Transportation workers and state police came to her neighborhood in Wilmington Friday morning to remove several basketball goals that officials said were too close to the roadway.
Several residents were sent letters last year warning them that the state's "Clear Zone" law prohibits trees and other objects from being within seven feet of the pavement's edge in a residential subdivision.
Melissa, 39, parked her van underneath the goal, climbed the pole and perched herself behind the backboard, risking arrest. McCafferty said she could only think about how sad her 10-year-old daughter would be about the removal.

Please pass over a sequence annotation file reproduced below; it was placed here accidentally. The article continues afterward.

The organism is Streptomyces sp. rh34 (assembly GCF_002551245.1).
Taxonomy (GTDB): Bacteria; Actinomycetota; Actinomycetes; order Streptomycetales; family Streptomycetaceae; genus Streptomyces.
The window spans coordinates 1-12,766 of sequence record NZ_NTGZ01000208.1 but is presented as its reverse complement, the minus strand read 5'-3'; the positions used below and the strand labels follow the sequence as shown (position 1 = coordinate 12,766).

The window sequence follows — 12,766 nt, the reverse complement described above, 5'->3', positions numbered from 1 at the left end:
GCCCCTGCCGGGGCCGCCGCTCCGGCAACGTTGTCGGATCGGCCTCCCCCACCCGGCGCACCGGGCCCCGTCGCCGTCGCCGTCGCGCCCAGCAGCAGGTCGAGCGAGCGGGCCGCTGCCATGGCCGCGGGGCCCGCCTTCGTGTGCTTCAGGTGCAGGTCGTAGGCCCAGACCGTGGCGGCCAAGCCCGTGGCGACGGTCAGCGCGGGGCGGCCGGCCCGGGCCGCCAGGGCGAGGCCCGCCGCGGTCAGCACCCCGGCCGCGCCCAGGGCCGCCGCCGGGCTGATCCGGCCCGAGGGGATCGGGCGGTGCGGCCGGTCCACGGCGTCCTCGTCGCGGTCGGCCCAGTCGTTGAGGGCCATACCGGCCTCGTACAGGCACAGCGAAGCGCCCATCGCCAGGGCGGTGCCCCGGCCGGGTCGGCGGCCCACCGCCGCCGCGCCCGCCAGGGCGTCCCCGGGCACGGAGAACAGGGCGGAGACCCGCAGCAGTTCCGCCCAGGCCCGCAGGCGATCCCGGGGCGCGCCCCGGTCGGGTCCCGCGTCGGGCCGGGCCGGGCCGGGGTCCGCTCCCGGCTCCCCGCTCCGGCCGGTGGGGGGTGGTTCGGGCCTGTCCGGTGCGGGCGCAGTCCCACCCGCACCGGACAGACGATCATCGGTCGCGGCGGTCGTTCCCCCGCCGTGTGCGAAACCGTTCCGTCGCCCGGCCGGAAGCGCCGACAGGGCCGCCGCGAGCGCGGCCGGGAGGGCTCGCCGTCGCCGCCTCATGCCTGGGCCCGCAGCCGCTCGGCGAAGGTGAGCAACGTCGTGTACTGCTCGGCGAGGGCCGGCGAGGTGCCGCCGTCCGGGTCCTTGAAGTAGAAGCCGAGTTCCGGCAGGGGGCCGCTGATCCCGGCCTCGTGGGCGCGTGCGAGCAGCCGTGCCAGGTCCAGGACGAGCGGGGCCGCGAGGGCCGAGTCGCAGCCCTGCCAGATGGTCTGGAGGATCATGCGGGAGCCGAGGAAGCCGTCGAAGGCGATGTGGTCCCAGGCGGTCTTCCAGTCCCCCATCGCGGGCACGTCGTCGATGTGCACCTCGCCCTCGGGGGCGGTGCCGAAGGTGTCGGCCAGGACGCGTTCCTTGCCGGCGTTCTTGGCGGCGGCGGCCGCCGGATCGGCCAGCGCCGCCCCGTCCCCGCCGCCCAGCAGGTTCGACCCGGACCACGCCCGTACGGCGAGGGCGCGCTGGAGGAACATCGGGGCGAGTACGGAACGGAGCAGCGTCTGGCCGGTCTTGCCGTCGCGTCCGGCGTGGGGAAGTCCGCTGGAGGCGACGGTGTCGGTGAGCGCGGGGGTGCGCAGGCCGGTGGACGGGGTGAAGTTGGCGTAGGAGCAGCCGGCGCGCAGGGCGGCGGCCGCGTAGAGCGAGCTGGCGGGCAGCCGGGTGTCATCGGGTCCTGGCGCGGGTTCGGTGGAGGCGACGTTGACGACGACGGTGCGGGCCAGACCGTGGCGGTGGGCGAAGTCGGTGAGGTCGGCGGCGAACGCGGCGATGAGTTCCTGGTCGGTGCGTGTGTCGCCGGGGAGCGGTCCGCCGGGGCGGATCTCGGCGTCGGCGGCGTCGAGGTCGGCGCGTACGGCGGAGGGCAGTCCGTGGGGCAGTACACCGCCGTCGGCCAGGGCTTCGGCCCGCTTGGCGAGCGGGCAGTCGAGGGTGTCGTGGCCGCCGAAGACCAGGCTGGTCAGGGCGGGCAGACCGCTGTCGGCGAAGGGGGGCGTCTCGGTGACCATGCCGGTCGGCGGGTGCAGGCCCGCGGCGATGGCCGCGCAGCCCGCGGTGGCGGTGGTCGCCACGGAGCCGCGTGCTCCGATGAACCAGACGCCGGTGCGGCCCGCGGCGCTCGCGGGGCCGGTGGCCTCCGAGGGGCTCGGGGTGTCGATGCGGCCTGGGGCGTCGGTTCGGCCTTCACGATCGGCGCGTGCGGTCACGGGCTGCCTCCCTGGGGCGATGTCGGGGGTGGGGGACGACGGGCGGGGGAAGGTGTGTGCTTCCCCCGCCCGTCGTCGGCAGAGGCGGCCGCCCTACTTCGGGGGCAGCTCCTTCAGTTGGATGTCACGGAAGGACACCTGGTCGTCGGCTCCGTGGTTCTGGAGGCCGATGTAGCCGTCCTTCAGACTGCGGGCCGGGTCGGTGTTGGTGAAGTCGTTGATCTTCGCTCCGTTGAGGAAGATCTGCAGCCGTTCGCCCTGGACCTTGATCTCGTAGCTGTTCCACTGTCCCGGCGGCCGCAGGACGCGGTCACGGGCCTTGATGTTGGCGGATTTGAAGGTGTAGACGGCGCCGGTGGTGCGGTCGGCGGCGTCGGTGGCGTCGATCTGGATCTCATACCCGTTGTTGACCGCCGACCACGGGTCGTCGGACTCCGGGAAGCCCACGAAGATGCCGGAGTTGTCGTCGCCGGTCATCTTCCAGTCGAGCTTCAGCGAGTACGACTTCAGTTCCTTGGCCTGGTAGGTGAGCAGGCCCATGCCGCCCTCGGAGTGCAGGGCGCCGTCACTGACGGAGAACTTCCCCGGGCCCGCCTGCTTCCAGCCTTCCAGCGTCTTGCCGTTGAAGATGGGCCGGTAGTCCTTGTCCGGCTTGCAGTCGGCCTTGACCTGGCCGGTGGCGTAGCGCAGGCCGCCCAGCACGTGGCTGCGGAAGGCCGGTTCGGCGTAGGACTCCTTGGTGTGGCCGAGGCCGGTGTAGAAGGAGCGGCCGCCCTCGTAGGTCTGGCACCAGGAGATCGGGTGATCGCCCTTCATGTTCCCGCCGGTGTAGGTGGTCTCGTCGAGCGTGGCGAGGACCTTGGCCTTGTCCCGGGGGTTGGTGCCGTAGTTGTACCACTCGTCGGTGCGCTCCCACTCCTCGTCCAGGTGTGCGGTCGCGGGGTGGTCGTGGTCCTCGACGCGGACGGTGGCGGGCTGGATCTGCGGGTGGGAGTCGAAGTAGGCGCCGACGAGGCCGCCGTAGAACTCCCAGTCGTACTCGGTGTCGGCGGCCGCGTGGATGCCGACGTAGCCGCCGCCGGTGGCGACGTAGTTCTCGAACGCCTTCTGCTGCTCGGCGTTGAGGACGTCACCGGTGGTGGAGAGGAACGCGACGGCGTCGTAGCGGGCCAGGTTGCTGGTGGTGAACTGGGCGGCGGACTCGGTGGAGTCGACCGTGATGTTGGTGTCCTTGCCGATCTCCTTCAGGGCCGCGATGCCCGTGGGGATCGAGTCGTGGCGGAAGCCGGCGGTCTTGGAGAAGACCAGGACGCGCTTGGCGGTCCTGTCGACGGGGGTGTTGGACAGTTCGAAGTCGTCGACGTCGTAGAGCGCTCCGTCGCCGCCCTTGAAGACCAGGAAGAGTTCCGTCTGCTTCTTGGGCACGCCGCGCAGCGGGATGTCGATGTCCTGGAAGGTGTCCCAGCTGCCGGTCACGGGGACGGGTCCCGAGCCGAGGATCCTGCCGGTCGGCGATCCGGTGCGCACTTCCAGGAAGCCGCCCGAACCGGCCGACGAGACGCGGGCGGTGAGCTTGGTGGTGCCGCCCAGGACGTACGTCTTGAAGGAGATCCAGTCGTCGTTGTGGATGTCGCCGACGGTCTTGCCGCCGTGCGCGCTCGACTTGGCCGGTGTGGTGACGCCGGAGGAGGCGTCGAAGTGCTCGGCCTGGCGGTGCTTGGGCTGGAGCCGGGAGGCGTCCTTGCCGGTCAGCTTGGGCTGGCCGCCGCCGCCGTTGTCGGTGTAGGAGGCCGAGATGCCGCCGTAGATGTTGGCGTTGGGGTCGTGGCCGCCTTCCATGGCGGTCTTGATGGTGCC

"To be honest with you, I really wasn't thinking. All I was seeing was my 10-year-old's face," said McCafferty, who also has two teenagers who like to shoot hoops. "They threatened to arrest me, and I told them that would be fine. I don't mind going to jail for my kids," she added.
John McCafferty, 46, said the pole has been on the property since the 1950s, long before the Clear Zone law was enacted, and that he believes it is exempted from the law. In any event, McCafferty said, the basketball hoop sits in a quiet cul-de-sac with little traffic and has never been a source of contention until now. "It's been there for 61 years, and it's created no problem until this year," he said.
Now that you're familiar with the back story, watch the whole thing, and try not to get angry. I dare you:
"Go in the house...you cannot taunt these people."
Devil's advocate: Are the authorities here simply upholding the rule of law (the one officer's blatant lie aside)?